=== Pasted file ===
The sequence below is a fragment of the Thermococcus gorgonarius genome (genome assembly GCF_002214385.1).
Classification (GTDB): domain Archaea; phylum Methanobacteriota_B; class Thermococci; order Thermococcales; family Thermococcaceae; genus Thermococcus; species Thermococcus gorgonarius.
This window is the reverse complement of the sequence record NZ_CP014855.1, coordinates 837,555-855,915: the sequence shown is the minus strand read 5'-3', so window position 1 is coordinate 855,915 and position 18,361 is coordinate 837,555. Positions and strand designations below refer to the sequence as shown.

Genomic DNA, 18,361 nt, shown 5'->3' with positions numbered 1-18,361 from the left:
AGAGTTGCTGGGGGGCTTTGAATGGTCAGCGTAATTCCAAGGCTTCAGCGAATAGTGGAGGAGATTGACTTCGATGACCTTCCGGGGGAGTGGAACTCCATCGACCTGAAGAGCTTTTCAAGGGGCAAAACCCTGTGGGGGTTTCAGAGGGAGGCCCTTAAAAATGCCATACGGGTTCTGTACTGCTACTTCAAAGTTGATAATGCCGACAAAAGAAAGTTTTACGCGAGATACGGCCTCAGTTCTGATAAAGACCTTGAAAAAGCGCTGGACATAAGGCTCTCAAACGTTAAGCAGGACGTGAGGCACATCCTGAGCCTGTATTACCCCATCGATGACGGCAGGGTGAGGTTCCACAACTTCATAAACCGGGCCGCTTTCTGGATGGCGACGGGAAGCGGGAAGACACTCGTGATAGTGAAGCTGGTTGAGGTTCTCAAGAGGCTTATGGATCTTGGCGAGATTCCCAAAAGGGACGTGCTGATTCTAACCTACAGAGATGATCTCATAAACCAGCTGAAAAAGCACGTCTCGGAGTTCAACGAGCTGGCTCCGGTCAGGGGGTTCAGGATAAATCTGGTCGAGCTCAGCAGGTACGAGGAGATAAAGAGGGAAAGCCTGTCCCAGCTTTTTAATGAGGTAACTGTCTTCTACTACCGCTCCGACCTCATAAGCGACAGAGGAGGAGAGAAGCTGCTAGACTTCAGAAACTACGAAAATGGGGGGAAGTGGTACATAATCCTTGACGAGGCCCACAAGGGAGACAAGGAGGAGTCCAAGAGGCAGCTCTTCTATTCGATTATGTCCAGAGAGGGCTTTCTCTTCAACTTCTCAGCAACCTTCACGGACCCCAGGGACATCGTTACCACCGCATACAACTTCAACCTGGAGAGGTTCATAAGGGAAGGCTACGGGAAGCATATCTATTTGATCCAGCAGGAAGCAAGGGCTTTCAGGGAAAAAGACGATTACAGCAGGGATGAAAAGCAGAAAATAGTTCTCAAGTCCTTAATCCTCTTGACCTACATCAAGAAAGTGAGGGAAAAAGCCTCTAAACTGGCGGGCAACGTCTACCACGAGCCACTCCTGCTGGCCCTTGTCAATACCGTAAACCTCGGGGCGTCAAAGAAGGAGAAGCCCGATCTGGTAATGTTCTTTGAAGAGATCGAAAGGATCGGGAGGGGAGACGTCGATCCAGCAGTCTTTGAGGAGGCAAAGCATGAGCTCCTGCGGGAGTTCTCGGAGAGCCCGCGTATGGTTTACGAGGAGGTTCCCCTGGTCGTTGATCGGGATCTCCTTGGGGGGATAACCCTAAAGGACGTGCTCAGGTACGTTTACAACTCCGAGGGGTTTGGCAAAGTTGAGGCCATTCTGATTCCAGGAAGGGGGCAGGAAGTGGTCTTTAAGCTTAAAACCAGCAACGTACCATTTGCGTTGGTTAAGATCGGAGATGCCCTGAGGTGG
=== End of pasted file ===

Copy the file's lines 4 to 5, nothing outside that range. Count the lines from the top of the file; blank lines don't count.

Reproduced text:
Genomic DNA, 18,361 nt, shown 5'->3' with positions numbered 1-18,361 from the left:
AGAGTTGCTGGGGGGCTTTGAATGGTCAGCGTAATTCCAAGGCTTCAGCGAATAGTGGAGGAGATTGACTTCGATGACCTTCCGGGGGAGTGGAACTCCATCGACCTGAAGAGCTTTTCAAGGGGCAAAACCCTGTGGGGGTTTCAGAGGGAGGCCCTTAAAAATGCCATACGGGTTCTGTACTGCTACTTCAAAGTTGATAATGCCGACAAAAGAAAGTTTTACGCGAGATACGGCCTCAGTTCTGATAAAGACCTTGAAAAAGCGCTGGACATAAGGCTCTCAAACGTTAAGCAGGACGTGAGGCACATCCTGAGCCTGTATTACCCCATCGATGACGGCAGGGTGAGGTTCCACAACTTCATAAACCGGGCCGCTTTCTGGATGGCGACGGGAAGCGGGAAGACACTCGTGATAGTGAAGCTGGTTGAGGTTCTCAAGAGGCTTATGGATCTTGGCGAGATTCCCAAAAGGGACGTGCTGATTCTAACCTACAGAGATGATCTCATAAACCAGCTGAAAAAGCACGTCTCGGAGTTCAACGAGCTGGCTCCGGTCAGGGGGTTCAGGATAAATCTGGTCGAGCTCAGCAGGTACGAGGAGATAAAGAGGGAAAGCCTGTCCCAGCTTTTTAATGAGGTAACTGTCTTCTACTACCGCTCCGACCTCATAAGCGACAGAGGAGGAGAGAAGCTGCTAGACTTCAGAAACTACGAAAATGGGGGGAAGTGGTACATAATCCTTGACGAGGCCCACAAGGGAGACAAGGAGGAGTCCAAGAGGCAGCTCTTCTATTCGATTATGTCCAGAGAGGGCTTTCTCTTCAACTTCTCAGCAACCTTCACGGACCCCAGGGACATCGTTACCACCGCATACAACTTCAACCTGGAGAGGTTCATAAGGGAAGGCTACGGGAAGCATATCTATTTGATCCAGCAGGAAGCAAGGGCTTTCAGGGAAAAAGACGATTACAGCAGGGATGAAAAGCAGAAAATAGTTCTCAAGTCCTTAATCCTCTTGACCTACATCAAGAAAGTGAGGGAAAAAGCCTCTAAACTGGCGGGCAACGTCTACCACGAGCCACTCCTGCTGGCCCTTGTCAATACCGTAAACCTCGGGGCGTCAAAGAAGGAGAAGCCCGATCTGGTAATGTTCTTTGAAGAGATCGAAAGGATCGGGAGGGGAGACGTCGATCCAGCAGTCTTTGAGGAGGCAAAGCATGAGCTCCTGCGGGAGTTCTCGGAGAGCCCGCGTATGGTTTACGAGGAGGTTCCCCTGGTCGTTGATCGGGATCTCCTTGGGGGGATAACCCTAAAGGACGTGCTCAGGTACGTTTACAACTCCGAGGGGTTTGGCAAAGTTGAGGCCATTCTGATTCCAGGAAGGGGGCAGGAAGTGGTCTTTAAGCTTAAAACCAGCAACGTACCATTTGCGTTGGTTAAGATCGGAGATGCCCTGAGGTGG